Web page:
Ball & Doggett's Evening of Rubbish Talks delivered inspiration to the crowd of designers and graphic media professionals who gathered at The Distillery in Sydney on 30 May.
Teaming up with paper maker G . F Smith, Ball & Doggett has taken the Rubbish Talks to Brisbane, Melbourne and Sydney with the aim of highlighting the value of finding creative solutions to the world's waste challenge.
One of the biggest waste makers is the take-away coffee industry – in Australia alone we use 2.7 million paper cups every day, or just under a billion a year. First presenter of the night, G . F Smith's Jutta Birkenhauer, explained how her company has taken on the challenge of fighting this problem by developing a paper that is made from recycled coffee cups but which, ironically, it hopes to discontinue as soon as possible. Why? “Because it's drawn from a product that should be outlawed,” Birkenhauer says. “Our love affair with coffee is creating a huge problem.”
She says that as a society we have to change our behaviour, because using PE-lined disposable paper cups is not sustainable. But until this is solved, Birkenhauer says, Extract – which is available in Australia through Ball & Doggett – is a step in the right direction.
One of the early adopters of Extract is UK department store Selfridges' whose paper bags are now made from Extract in a customised yellow. And better still, it has trained its sales staff to tell the consumer that the bags are made from paper comprised in part from recycled cup waste.
Five coffee cups go into each sheet of Extract. That the product is not made totally from recycled cups has seen the company draw some criticism, but as Birkenhauer explains, and as those involved in the industry would know, this would be physically impossible.
She also explained that G . F Smith had to include fresh fibres in the composition for binding the product, and to reduce the amount of 'dirty' fibre so that the end product could still be considered a thing of beauty.
As she puts it, Extract is the result of chemistry and artistry combined to form something beautiful from waste.
“So let's not view this as a product launch,” she said, “this is the start of a movement.”
Next up on the night was self proclaimed optimistic existentialist Claire Mueller. Mueller is a designer who has moved away from her background in fashion to become a purpose-led brand consultant helping companies deliver positively disruptive ideas.
In Mueller's view, waste is just a design flaw, and she shared three examples of inspirational concepts that have seen waste converted into product with scalable potential – a natural leather alternative called Pinatex, made from plant fibre waste from the pineapple production process; Air Ink, a functional ink created out of carbon from exhaust fumes, and Adidas futurecraft.loop, a project that sees the use of recycled plastic as part of the composition of running shoes, which themselves are recyclable.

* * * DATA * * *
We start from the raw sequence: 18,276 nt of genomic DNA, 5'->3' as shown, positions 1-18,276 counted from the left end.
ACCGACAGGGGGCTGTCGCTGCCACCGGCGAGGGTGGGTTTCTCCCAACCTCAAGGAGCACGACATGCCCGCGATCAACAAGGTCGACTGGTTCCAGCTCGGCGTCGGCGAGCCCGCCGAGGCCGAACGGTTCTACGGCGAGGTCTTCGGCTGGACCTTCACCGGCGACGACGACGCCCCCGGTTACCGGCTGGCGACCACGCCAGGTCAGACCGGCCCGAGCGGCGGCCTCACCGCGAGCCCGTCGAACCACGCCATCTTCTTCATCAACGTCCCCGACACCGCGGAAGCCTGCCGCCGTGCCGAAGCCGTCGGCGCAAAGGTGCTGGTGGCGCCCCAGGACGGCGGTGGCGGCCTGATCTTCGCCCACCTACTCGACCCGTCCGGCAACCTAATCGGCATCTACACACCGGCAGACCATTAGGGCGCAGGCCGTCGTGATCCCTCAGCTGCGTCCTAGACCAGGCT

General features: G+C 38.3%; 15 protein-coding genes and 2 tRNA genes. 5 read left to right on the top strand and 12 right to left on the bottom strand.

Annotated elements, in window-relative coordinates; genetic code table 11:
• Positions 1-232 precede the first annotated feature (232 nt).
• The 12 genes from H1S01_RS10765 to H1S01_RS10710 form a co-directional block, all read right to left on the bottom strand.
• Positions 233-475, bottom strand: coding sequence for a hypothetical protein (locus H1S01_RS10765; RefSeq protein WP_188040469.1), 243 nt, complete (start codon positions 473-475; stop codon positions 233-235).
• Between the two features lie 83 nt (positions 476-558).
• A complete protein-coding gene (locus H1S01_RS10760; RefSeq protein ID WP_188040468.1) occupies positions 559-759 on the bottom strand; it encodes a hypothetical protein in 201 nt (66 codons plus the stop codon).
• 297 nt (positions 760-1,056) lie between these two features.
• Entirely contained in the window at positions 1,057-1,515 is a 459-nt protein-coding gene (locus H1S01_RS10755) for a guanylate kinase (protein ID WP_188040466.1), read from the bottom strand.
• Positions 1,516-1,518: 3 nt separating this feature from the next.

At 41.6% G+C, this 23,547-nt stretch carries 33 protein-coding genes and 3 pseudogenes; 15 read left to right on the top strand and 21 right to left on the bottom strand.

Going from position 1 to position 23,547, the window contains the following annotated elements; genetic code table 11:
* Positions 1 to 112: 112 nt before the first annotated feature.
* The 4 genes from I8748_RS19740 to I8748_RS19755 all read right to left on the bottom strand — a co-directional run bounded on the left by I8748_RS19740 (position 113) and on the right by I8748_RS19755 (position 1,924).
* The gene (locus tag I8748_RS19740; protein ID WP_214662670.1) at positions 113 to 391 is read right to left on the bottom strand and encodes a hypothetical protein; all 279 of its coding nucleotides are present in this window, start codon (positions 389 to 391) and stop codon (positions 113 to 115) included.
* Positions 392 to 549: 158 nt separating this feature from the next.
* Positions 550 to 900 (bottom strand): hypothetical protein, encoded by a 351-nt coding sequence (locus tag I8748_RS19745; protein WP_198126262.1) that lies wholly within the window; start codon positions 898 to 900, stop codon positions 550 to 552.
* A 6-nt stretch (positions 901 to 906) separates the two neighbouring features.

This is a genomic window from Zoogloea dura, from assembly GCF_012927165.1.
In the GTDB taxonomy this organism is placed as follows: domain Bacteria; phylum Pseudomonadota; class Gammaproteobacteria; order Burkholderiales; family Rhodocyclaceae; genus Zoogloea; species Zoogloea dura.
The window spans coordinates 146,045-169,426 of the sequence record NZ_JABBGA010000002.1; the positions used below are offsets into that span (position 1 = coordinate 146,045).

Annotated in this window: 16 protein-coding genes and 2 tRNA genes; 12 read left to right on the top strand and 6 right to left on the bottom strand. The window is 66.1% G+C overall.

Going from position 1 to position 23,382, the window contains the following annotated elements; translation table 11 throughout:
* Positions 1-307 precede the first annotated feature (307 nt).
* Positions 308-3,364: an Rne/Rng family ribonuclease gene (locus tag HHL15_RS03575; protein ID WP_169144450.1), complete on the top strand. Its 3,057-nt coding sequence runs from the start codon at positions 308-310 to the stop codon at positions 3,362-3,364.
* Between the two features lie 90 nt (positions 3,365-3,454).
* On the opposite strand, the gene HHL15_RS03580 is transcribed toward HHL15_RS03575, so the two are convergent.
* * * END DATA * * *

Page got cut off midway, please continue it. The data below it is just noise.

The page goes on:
In her closing remarks Mueller cited Pinata inventor Dr Carmen Hijosa, who says: “Design is not just about product. Design is about responsibility.”
The evening ended with the duo of Tom Hobbs and Rupert Gillies from surfboard maker Spooked Kooks, telling the story of their tough journey to develop their Dead Hippie surfboard with recycled content. The audience heard that it took a long time to find a partner that would back their idea, which they now have found in an organisation called The Plastic Bank. They spoke too of the challenges of working with recycled plastic, an “unpredictable” substance that melts and cools at a much faster rate than virgin material. They said help from plastics engineers had been invaluable in finally succeeding to bring to market a board that had recycled plastic in the component parts – the fins, fin box and underside, plus the fin key and leash plug.
Given the technical and financial obstacles (recycled plastic is three times more expensive than virgin raw material), the pair said they realised that they can't make a board entirely from recycled plastic, and also that this concept will be difficult to scale.
“Our approach is to share our knowledge and expertise in the hope that this will inspire others to take up the challenge,” they said.
In the Q& A session that rounded off the evening, all the speakers concurred: Making a start, no matter how small, is better than not starting at all.